Motor racing’s governing body has laid out ambitious plans to make all levels of motorsport more environmentally friendly as the world moves to become carbon neutral.
Speaking during a visit to the FE race in Rome at the weekend, Todt said that both the electric world championship and petrol-powered F1 had roles to play in helping deliver on that target.
Asked if electric racing was the only way to cut emissions properly, Todt said: “Not entirely, but all motorsport must become zero emission.
“If that’s not with electrification, then it can be through fuels. We were pioneers with the hybrid power unit in Formula 1, and we have Formula E.
“But the same must also happen in rallies and in touring car championships. No categories will be able to escape this common destiny.”
F1 is planning to ramp up its use of biofuels in the future, with it believing that advancing technology in this area could help have a dramatic impact on reducing pollution in the remaining petrol-powered road cars that will continue to be used around the world for many years to come.
But Todt has dropped a hint about a potential hydrogen development that is coming, with an announcement about research in this area expected imminently.
“It’s a very interesting development of technology,” said Todt about future hydrogen power. “Many are working on it and the FIA will give its contribution. We are doing a lot of tests in our laboratories and will soon make an announcement concerning hydrogen.”
Efforts are already underway for there to be a hydrogen class at Le Mans in 2024, with Red Bull working with French racing car constructor ORECA on the creation of what’s known as the H24 concept.
While a hydrogen power unit in F1 would be premature for the next rules cycle from 2025, manufacturers are looking at it as an option longer term.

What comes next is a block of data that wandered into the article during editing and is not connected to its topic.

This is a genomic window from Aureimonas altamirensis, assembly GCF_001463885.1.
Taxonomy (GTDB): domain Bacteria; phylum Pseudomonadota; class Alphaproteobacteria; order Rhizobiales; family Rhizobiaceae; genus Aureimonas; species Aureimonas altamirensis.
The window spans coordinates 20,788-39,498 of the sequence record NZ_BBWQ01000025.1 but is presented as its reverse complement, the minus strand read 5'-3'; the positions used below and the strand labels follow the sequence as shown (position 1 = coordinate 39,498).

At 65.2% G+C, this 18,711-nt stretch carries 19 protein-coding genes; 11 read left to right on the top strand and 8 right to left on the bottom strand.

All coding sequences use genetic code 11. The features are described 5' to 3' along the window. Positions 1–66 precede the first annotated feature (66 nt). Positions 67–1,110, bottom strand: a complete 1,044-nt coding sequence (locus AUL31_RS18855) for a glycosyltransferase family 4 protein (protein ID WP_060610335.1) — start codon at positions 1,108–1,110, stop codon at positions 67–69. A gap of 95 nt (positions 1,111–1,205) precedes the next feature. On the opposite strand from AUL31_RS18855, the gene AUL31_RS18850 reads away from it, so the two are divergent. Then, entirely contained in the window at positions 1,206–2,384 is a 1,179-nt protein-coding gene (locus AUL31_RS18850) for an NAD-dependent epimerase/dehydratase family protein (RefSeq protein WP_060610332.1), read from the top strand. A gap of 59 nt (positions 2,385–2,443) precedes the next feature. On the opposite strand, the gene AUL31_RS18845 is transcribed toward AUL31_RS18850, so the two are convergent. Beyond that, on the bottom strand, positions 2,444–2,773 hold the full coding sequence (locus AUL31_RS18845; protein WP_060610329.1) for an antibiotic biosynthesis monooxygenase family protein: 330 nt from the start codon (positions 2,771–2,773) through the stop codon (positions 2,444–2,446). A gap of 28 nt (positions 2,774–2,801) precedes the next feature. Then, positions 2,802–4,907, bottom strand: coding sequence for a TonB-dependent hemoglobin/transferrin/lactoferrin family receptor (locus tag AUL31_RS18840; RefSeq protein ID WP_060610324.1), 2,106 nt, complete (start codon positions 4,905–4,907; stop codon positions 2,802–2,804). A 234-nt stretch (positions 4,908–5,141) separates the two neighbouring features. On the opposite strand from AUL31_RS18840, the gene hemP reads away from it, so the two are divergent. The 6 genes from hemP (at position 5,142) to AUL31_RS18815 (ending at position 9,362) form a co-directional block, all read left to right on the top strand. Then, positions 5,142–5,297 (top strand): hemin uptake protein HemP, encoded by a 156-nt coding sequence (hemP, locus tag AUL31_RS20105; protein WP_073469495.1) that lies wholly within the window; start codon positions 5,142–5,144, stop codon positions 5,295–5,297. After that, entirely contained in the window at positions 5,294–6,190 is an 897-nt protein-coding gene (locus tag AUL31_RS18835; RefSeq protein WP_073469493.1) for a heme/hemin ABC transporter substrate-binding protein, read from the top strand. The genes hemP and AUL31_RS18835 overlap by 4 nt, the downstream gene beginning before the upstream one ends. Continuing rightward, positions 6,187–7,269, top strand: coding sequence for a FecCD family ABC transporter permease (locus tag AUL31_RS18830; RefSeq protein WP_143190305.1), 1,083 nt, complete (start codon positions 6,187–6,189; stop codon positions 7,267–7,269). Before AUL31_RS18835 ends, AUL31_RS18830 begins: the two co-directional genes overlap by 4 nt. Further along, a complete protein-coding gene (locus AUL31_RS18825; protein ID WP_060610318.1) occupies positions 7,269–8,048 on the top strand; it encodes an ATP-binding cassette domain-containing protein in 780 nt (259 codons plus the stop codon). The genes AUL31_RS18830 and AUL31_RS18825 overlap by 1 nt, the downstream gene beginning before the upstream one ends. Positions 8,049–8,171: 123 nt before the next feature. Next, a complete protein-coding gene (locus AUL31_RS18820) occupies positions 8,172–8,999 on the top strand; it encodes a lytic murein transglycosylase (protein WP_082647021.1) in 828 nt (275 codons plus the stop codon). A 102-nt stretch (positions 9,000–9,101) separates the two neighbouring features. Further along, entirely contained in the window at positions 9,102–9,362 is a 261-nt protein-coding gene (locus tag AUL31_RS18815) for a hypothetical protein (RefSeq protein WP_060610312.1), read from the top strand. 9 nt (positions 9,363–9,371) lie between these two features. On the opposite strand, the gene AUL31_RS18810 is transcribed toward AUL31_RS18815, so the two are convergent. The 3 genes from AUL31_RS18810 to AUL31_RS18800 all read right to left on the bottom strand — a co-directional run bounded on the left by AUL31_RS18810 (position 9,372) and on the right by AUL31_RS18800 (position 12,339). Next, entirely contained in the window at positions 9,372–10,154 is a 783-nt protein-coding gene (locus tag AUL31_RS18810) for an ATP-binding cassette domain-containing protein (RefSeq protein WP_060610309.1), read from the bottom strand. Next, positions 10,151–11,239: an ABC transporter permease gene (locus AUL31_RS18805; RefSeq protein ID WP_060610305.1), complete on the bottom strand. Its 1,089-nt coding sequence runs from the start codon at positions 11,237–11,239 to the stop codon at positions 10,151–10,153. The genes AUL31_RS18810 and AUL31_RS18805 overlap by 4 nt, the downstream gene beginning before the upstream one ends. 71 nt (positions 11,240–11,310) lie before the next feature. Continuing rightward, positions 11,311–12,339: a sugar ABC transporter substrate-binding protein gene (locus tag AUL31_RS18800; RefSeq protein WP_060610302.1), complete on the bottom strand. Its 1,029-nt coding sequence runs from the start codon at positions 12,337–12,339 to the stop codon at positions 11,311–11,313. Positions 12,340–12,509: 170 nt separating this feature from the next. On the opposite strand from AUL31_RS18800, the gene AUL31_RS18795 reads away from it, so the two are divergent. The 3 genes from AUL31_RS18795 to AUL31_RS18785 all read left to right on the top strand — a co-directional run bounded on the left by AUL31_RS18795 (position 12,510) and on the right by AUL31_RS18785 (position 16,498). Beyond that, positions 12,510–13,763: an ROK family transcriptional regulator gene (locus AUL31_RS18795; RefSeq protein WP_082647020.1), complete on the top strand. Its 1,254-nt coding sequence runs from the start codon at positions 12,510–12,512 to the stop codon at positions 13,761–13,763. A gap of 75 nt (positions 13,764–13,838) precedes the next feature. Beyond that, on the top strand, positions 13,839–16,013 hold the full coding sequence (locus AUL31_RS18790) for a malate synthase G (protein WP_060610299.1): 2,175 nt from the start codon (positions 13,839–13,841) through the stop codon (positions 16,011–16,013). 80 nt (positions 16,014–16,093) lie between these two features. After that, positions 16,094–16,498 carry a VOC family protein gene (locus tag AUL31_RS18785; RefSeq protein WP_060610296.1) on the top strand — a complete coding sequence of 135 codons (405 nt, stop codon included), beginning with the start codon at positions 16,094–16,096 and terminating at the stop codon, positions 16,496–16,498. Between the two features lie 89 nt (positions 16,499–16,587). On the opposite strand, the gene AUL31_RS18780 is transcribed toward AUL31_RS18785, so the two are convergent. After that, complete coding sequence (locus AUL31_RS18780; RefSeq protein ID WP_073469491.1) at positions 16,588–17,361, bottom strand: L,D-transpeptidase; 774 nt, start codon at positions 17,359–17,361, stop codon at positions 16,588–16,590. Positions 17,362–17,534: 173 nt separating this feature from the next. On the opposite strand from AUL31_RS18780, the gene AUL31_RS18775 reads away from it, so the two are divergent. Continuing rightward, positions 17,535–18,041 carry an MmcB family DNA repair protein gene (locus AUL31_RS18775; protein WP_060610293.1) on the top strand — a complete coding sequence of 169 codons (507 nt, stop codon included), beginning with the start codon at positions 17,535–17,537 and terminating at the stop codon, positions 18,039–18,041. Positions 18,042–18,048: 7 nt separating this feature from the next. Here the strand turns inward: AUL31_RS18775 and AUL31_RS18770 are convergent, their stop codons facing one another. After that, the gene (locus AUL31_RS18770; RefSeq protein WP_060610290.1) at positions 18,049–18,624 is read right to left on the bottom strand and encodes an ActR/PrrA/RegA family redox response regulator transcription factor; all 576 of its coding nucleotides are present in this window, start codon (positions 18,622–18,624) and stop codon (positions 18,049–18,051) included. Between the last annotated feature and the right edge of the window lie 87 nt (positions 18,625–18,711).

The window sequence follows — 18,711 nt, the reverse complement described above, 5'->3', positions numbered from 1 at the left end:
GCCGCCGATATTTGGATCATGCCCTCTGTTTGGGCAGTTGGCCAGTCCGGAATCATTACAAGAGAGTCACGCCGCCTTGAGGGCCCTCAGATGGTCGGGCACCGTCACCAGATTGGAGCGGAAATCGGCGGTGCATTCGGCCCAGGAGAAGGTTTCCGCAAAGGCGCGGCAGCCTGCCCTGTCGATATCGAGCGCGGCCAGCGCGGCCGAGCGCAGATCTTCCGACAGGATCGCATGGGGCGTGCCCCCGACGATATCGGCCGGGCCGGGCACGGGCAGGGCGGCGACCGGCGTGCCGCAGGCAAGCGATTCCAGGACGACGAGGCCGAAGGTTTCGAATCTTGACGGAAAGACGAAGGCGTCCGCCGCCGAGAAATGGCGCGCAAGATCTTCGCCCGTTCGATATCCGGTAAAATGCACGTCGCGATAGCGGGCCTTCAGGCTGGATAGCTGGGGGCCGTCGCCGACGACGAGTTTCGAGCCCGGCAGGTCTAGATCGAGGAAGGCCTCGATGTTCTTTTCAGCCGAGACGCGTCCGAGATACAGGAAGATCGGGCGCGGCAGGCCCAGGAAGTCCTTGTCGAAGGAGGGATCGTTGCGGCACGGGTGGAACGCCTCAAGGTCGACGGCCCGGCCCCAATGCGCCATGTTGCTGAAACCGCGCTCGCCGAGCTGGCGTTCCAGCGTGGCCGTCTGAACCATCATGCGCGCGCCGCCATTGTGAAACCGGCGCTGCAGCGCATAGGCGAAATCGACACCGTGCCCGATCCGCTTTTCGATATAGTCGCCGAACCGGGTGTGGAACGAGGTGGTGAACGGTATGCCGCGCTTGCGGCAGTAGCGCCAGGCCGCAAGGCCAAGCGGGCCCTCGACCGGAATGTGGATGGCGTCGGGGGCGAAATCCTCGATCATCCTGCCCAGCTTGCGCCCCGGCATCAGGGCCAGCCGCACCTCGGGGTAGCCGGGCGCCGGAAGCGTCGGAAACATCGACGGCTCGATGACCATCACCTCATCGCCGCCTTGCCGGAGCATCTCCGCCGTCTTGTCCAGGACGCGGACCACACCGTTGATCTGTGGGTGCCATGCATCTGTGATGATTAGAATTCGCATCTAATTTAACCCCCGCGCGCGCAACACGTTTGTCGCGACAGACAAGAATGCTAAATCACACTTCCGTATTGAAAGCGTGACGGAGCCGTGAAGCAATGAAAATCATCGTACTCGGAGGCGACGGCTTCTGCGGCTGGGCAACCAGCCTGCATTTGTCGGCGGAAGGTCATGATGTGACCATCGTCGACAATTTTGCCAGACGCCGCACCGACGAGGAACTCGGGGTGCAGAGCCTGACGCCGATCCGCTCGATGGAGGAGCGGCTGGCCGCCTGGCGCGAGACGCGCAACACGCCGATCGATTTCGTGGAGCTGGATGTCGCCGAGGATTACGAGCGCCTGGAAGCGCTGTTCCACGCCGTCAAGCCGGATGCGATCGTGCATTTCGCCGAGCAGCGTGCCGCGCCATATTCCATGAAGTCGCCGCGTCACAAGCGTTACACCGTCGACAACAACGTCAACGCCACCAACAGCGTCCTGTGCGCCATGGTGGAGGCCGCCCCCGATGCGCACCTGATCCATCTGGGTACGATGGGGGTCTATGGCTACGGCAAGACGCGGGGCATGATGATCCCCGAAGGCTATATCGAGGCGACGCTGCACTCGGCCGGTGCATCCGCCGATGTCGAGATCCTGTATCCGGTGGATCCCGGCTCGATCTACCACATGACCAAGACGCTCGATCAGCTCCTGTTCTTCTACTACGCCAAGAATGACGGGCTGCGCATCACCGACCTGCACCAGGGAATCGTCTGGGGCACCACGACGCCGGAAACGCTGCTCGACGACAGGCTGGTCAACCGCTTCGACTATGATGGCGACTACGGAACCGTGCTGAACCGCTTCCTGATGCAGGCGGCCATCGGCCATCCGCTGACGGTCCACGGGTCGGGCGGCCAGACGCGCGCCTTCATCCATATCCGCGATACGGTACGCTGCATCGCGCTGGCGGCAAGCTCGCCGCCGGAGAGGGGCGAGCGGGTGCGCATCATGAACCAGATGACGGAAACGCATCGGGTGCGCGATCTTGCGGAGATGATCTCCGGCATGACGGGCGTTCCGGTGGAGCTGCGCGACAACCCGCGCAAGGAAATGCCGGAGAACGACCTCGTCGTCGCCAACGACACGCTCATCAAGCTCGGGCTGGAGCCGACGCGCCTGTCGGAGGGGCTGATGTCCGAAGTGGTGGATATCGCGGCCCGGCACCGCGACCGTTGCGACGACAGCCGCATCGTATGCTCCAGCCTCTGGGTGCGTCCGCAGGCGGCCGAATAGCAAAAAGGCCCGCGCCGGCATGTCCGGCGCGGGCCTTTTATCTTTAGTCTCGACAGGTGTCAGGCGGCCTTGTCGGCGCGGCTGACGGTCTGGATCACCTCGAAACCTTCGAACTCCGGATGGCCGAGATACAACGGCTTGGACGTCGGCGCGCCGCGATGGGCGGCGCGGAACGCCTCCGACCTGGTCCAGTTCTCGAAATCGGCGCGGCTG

Last year, Mercedes CEO Ole Kallenius talked about the attraction of hydrogen engines – as long as clean production of the gas could be arranged.
“It’s one of those technologies towards a CO2 neutral future that we’re working on – and we’ve been working on it for 25 years,” he said.
“We’re going to go first, in terms of our deployment on the road, in the heavier trucks, and in some bus applications, but it won’t work unless you eventually have green hydrogen to go with it.”
Formula E future strength
Todt thinks FE has a bright future, and does not believe that the departure of manufacturers Audi and BMW is a sign that the electric series is not delivering what’s needed for car makers.
“In motorsport there are those who go and there are those who come,” he said. “It has always been like this – even in Formula 1 and endurance racing.
“What matters is not that someone goes away, but that there are many who want to enter. And so it is for Formula E, many want to enter.
“And in manufacturers, strategies change. It is normal and the future poses great challenges for mobility. We need to have zero emissions on the road and in racing.”
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